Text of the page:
Ease and joy are two things that Carolina Contreras, founder and CEO of Miss Rizos, hopes to bring to people through her upcoming products designed for curly and Afro-textured hair.
“I knew, I knew, that what we had was special. And I knew there was an empty sort of shelf both online and in stores kind of waiting for this product to happen,” she said.
Contreras, who is Dominican American, will see her products sold at the beauty retailer Sephora. It's part of Sephora's 2022 Accelerate brand incubator program, focused on mentoring and supporting upcoming beauty entrepreneurs.
Beyond hair care, Contreras sees her Miss Rizos products as activism. She first became known through her blog, Miss Rizos, celebrating natural hair, as well as through her social media presence and a couple of hair salons she opened.
Embracing blackness, but what about hair?
The concept of Miss Rizos — rizos means curls in Spanish — originated in 2011. After college, Contreras decided to spend time in the Dominican Republic, where she was born.
She wanted to learn what Blackness within the Dominican diaspora meant; it wasn’t a topic openly discussed in the community, she said. A two-month trip turned into a 10-year adventure.
In the Dominican Republic, the routine blowouts to straighten her hair did not last, and choosing between enjoying a beach day and keeping her hair straight became a burden.
The entire premise of moving back to her home country was to learn about her Afro Latino roots, but she was holding back on the one thing that would bring her closer to it — her hair.
Contreras said that one day, two college professors approached her while she was at the beach. They suggested she should stop sunbathing before her skin got too dark. Contreras was not oblivious to the prevalent issue of colorism in her home country. She let them know she was not worried about getting darker, among many other things, but what they later told her felt like a slap in the face.
“You talk about embracing blackness, but you relax your hair,” she said they told her.
That became Contreras' wake-up call. She realized she wasn’t straightening her hair because it was her choice — it was the only thing she knew. Her mother would relax her hair from a very young age. Whenever her natural hair growth would start coming in and money wasn’t tight, a hair relaxer was the go-to thing. With time, straight hair was the ultimate definition of beauty.
After the comments by the professors, she began to cut her hair and learned to style it in its natural, curly form. As she became in touch with her Blackness, she also found her purpose.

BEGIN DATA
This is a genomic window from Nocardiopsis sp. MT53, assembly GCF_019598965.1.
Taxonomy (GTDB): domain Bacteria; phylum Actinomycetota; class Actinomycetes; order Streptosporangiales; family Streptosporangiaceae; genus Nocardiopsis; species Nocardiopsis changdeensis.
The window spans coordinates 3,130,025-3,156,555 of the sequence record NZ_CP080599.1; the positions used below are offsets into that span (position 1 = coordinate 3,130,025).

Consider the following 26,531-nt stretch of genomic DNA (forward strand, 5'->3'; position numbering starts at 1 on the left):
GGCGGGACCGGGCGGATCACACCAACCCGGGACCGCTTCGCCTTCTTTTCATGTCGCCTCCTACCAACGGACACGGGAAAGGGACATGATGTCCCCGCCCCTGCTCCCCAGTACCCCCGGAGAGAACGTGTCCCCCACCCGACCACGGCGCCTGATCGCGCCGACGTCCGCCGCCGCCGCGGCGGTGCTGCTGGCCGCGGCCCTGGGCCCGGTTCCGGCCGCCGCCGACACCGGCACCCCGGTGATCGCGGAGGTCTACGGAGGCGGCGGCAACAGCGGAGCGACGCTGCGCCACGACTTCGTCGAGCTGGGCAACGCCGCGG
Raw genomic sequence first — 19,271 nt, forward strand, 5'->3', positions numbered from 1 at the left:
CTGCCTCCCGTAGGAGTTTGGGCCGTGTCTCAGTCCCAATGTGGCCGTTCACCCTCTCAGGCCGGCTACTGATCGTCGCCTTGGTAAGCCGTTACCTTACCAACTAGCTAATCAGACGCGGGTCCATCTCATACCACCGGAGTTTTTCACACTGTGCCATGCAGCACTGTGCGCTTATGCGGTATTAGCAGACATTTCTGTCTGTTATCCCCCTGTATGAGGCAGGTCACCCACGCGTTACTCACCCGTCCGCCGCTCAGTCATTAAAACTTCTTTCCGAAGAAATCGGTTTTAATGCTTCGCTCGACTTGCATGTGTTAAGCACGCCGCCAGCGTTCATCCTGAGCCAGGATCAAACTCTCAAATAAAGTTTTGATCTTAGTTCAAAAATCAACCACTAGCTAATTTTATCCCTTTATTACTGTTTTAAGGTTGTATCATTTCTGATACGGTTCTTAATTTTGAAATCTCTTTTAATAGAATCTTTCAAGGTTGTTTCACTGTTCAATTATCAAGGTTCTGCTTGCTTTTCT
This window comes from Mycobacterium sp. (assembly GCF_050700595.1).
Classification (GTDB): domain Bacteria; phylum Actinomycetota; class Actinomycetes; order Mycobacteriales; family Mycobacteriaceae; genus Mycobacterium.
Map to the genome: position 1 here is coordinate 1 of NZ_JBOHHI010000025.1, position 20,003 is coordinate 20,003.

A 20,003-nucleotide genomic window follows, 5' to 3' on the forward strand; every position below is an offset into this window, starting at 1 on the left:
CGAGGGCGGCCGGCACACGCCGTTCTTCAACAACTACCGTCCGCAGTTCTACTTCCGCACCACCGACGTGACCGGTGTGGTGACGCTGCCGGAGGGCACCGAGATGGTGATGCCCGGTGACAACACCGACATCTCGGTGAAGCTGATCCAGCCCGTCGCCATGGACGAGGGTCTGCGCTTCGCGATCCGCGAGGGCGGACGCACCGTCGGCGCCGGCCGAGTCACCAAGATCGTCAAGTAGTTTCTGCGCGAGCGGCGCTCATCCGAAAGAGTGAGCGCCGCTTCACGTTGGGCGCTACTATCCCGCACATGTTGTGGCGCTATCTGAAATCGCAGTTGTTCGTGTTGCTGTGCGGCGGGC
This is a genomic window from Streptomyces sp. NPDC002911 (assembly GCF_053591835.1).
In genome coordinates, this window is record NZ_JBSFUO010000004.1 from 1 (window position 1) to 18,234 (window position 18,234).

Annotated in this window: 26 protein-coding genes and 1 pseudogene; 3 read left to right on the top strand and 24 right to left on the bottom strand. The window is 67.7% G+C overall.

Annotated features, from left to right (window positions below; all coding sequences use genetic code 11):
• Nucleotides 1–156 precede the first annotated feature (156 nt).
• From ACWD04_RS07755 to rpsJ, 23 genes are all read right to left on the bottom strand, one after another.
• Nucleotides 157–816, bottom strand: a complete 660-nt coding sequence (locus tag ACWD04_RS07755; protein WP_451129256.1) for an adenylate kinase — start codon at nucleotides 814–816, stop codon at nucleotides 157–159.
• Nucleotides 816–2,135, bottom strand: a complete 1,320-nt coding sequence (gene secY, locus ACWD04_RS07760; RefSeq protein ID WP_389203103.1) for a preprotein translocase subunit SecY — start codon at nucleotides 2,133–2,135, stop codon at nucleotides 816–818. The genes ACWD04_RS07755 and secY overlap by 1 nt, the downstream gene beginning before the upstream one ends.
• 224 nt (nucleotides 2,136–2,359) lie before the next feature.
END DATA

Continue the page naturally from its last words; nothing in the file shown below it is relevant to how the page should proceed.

Contreras' online community grew as she taught women how to care for their hair on social media and erase the negative connotations associated with Afro-textured hair.
As she shared her hair journey on her blog, people in the Dominican Republic would ask her if she could do the same with their hair. The only experience she had, beside styling her own hair, was a few things she had picked up from working in her aunt’s salon in the United States.
In 2014, Contreras opened one of the first hair salons for Afro-textured and curly hair in the Dominican Republic. The salon was extremely successful, and in 2019 she opened her second salon, Miss Rizos NYC, in Washington Heights. The New York City salon closed during the pandemic, though she plans to reopen it at some point.
Before applying to the Sephora Accelerate program, creating her hair care line was always top of mind. She had tried in the Dominican Republic, but things did not work out.
The Sephora program is in its early stage, so Contreras can’t say much about what the final hair care line will include.
“I want people to be able to glide their hands through their hair with our products and to feel sort of this ease and joy around their curls," she said, stressing her goal of celebrating Afro-textured hair.
When customers pick up the product, Contreras wants them to know and feel it’s a Dominican-owned product line.
Funding women of color
The Accelerate program is now in its seventh year and has evolved to focus on Black, Indigenous and people of color (BIPOC) entrepreneurs. This year’s program will launch 10 BIPOC beauty brands.
Accessing funds is especially difficult, especially for women. According to Crunchbase data, “for the first eight months of 2021, companies with solely female founders raised just 2.2 percent of all venture funding.”
“To be an entrepreneur is one of the hardest things," said Priya Venkatesh, senior vice president of merchandising at Sephora. "America offers a great marketplace for entrepreneurs; however, it is hard. You have to get capital, You have to have connections. No one’s born with a knowledge of ‘Let me create a brand from scratch,’ there’s many aspects to it."
While the brands from previous Accelerate programs weren't always sold at Sephora, the program has pivoted and committed to launch all brands in Sephora in line with its commitment to dedicate 15 percent of its shelf space to Black-owned businesses.